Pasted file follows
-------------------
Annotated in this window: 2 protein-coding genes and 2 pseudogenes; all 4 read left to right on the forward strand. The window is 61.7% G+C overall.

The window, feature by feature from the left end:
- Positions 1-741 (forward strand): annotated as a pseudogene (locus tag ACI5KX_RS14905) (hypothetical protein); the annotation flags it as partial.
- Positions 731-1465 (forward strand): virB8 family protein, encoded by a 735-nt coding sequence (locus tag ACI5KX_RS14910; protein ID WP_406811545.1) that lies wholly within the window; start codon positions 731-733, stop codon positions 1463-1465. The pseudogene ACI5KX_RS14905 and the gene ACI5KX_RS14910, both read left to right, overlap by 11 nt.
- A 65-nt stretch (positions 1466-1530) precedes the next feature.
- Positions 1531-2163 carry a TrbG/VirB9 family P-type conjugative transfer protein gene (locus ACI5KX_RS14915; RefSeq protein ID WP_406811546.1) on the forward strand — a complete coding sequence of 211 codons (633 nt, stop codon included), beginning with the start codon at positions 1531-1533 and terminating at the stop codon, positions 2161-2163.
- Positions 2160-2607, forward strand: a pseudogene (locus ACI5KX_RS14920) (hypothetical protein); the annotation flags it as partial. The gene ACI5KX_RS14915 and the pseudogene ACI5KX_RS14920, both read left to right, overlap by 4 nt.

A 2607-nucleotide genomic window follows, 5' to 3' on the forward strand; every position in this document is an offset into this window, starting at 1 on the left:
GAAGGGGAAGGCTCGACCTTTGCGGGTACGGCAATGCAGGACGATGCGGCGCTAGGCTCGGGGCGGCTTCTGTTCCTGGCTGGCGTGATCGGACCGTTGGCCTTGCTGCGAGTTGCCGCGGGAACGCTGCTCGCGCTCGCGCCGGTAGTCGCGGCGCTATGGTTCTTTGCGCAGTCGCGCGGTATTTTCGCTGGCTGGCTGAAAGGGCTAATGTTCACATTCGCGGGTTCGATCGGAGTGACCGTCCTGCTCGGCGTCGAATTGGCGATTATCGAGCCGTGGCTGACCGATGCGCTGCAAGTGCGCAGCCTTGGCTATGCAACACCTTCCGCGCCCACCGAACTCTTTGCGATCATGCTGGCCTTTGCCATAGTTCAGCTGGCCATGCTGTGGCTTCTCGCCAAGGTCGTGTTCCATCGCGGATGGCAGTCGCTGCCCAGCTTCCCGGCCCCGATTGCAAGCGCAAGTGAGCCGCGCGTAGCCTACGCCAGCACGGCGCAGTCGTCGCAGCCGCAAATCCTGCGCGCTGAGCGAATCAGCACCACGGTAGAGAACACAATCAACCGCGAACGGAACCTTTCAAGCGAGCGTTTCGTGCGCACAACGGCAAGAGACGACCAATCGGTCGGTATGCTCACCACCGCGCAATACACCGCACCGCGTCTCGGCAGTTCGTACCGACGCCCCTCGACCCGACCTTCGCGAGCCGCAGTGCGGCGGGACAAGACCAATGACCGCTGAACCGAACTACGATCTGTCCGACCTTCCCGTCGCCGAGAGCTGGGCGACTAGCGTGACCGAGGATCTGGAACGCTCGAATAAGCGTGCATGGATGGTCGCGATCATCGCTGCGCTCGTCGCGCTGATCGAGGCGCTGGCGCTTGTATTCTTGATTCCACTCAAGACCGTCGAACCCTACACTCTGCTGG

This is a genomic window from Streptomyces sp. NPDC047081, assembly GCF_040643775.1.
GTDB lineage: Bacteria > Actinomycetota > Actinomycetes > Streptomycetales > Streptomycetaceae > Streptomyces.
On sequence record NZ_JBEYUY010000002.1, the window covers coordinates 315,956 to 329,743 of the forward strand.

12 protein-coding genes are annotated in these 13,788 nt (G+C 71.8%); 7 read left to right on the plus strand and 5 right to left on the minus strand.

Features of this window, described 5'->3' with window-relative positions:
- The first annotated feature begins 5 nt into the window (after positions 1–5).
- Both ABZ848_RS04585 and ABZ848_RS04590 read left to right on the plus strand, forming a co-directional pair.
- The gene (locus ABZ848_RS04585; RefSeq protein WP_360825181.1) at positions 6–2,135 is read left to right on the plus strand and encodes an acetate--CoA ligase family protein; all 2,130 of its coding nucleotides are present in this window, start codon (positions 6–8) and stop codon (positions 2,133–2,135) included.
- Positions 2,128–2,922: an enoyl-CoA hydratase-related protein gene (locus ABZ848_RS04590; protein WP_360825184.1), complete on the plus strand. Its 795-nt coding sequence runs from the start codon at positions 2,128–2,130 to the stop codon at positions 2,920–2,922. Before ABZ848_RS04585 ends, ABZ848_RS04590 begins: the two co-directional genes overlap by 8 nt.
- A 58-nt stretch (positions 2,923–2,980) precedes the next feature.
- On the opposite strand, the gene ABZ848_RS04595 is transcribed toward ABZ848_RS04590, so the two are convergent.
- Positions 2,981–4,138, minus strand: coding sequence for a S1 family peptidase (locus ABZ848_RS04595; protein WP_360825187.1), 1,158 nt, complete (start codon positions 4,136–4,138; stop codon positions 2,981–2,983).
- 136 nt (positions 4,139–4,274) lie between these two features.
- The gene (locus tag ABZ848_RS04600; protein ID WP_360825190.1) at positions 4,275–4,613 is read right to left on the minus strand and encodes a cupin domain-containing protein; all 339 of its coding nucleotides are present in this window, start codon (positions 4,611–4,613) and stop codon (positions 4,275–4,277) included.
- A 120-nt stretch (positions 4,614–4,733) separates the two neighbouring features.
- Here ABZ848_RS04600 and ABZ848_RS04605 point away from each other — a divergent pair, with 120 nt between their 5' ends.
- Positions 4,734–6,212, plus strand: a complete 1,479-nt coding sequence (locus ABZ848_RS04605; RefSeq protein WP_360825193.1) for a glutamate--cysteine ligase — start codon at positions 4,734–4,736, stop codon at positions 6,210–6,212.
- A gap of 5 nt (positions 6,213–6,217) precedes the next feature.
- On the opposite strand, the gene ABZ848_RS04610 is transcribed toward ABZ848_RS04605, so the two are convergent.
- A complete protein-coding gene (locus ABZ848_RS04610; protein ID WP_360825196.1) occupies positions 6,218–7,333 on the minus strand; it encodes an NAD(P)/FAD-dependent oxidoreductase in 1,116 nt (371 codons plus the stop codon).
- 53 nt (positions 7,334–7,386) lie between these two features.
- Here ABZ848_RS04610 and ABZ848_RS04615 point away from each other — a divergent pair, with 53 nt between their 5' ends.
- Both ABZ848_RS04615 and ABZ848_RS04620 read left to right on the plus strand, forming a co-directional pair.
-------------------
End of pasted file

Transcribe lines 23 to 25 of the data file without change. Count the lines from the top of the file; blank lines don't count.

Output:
- The gene (locus tag ABZ848_RS04600; protein ID WP_360825190.1) at positions 4,275–4,613 is read right to left on the minus strand and encodes a cupin domain-containing protein; all 339 of its coding nucleotides are present in this window, start codon (positions 4,611–4,613) and stop codon (positions 4,275–4,277) included.
- A 120-nt stretch (positions 4,614–4,733) separates the two neighbouring features.
- Here ABZ848_RS04600 and ABZ848_RS04605 point away from each other — a divergent pair, with 120 nt between their 5' ends.